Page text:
A sharp, tangy and spicy bbq sauce recipe to use up that seasonal glut of loquats.
So what do you do when life gives you loquats? Give a wry smile and make some sauce. I was pretty amused to find loquats in my mailbox last week, but also really happy to try cooking with something new. The salsa was definitely a success but barely made a dent in the pile of loquats I had, so I turned my hand to sauce.
This barbecue sauce follows a fairly traditional sauce recipe - lots of fruit, vinegar and sugar, and a few spices. The flavour is very sharp and tangy, fruity, a little bit spicy and pretty delicious. So far I've used it in a tofu marinade, and in the typical way alongside (vegetarian) sausages. I can't comment on what type of meats it would suit but I'm sure it would do the job just fine.
This is a pretty vinegary tasting sauce, which suits my taste. If you like your sauces a bit mellower I'd recommend adding an extra half a cup of brown sugar. You could also change the flavour profile by swapping out the malt vinegar and using cider or wine vinegar instead.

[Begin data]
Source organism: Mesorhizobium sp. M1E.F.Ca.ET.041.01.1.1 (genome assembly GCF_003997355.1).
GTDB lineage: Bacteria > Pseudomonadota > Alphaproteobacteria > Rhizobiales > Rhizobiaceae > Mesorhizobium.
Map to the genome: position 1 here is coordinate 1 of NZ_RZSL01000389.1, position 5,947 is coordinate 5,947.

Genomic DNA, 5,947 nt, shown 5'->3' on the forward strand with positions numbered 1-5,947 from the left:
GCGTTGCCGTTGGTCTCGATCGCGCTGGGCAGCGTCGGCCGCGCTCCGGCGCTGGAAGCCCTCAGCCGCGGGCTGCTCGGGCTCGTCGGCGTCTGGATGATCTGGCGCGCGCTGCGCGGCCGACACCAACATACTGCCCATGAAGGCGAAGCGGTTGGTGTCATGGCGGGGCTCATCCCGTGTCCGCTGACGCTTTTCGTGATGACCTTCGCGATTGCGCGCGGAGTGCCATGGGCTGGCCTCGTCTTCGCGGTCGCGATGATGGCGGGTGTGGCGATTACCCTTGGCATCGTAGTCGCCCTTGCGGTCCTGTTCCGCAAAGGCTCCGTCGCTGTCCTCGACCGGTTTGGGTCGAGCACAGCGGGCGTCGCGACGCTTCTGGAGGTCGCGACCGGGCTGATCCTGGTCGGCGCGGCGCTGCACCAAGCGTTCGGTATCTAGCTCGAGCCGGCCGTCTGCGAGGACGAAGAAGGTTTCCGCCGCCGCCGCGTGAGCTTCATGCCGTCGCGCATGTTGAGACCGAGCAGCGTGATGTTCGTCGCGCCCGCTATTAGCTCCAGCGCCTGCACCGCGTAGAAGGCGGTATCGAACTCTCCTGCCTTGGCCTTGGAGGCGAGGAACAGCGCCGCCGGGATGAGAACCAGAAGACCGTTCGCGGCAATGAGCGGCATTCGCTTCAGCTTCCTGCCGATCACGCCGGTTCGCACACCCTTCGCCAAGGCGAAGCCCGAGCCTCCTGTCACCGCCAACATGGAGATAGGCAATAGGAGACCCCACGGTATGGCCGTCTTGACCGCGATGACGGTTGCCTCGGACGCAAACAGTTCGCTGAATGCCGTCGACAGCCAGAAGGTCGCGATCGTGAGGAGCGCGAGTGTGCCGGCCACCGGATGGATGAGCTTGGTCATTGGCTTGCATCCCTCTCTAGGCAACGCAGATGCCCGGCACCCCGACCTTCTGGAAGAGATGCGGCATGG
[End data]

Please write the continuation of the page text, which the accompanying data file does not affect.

If I had room, I wouldn't mind a loquat tree. They're quite attractive, almost tropical looking trees and the fruit has a unique flavour which I really rather like. My suburban backyard is planted to the max with trees though, so looks like I'll just have to rely on random mailbox deliveries to get my loquat fix. Long may they last.
- 900 g loquats
- 1 cup soft brown sugar
- 3 cups malt vinegar
- 1 onion chopped
- 2 cloves garlic
- ½ teaspoon salt
- ½ teaspoon black pepper
- ¼ teaspoon cayenne pepper
- 6 cloves whole or ½ teaspoon ground cloves
- Prepare loquats by washing them, cutting them in half and removing their stones. The loquats will lose about a third of their weight once stoned (900g of whole fruit = 600g of fruit, stones removed).
- Add loquats and all remaining ingredients to a large saucepan.
- Bring to a low boil, then simmer for about an hour, stirring occasionally. The liquid will have reduced quite a bit and the fruit will be collapsed and very soft.
- Allow to cool slightly, then liquidise the sauce in your blender or food processor. Be careful, hot sauce really burns!
- Pour into sterilised jars and seal.
- Makes approximately 1 litre of sauce.